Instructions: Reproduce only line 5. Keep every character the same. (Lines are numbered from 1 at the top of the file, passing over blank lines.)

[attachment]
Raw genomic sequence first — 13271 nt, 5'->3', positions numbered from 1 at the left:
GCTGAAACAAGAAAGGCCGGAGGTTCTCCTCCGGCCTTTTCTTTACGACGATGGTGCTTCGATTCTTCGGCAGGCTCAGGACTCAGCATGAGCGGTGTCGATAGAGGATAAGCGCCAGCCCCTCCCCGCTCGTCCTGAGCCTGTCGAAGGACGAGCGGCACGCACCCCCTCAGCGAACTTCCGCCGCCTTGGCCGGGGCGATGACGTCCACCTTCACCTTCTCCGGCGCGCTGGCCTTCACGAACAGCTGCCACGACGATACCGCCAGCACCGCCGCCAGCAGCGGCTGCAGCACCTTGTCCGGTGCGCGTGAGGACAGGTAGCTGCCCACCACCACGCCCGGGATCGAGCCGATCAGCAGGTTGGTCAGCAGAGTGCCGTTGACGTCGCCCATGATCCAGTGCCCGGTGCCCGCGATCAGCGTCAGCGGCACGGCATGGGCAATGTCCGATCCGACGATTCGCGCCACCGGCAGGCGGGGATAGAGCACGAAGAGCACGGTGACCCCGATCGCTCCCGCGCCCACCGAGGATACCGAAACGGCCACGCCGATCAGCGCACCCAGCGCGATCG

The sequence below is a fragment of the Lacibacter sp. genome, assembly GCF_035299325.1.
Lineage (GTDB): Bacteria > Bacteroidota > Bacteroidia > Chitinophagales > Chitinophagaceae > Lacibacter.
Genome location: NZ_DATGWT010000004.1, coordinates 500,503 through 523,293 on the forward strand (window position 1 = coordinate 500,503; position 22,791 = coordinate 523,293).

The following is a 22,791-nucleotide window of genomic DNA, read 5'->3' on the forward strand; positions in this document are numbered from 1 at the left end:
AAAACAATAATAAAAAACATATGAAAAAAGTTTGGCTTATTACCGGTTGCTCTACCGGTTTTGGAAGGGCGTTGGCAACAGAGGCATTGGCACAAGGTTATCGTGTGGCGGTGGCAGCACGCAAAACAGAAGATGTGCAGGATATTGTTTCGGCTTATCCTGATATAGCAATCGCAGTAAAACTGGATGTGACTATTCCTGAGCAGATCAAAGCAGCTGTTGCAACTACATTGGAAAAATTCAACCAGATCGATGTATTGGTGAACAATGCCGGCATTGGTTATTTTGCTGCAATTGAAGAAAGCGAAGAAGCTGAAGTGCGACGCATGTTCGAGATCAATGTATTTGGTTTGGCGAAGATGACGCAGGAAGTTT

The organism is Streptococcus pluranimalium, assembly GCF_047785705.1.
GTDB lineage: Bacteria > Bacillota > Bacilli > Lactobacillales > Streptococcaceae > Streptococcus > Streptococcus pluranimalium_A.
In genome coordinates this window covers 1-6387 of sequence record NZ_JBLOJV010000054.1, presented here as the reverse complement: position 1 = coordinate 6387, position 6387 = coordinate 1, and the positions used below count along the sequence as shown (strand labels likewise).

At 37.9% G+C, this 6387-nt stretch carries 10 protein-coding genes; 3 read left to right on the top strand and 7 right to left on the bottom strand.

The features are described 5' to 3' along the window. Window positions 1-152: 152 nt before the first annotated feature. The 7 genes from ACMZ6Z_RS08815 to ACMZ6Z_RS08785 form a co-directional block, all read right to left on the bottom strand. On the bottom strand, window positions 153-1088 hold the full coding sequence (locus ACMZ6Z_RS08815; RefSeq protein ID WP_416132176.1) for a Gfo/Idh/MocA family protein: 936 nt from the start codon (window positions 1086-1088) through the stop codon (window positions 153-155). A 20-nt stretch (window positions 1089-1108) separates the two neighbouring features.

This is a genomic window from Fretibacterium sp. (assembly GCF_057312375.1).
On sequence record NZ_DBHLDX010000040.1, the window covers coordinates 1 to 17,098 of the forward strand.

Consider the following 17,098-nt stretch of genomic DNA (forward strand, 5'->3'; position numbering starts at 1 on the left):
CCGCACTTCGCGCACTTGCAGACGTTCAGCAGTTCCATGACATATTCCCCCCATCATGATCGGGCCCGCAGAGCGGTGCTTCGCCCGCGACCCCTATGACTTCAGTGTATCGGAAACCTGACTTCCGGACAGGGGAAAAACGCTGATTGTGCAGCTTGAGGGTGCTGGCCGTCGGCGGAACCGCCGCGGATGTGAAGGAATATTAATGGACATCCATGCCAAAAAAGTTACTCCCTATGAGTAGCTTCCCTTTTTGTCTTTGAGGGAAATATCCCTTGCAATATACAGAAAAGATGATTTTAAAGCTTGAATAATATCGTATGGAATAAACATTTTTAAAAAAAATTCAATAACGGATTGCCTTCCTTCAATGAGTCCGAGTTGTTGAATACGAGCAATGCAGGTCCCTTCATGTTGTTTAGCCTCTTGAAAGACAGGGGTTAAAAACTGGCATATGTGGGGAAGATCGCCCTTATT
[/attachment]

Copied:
Genome location: NZ_DATGWT010000004.1, coordinates 500,503 through 523,293 on the forward strand (window position 1 = coordinate 500,503; position 22,791 = coordinate 523,293).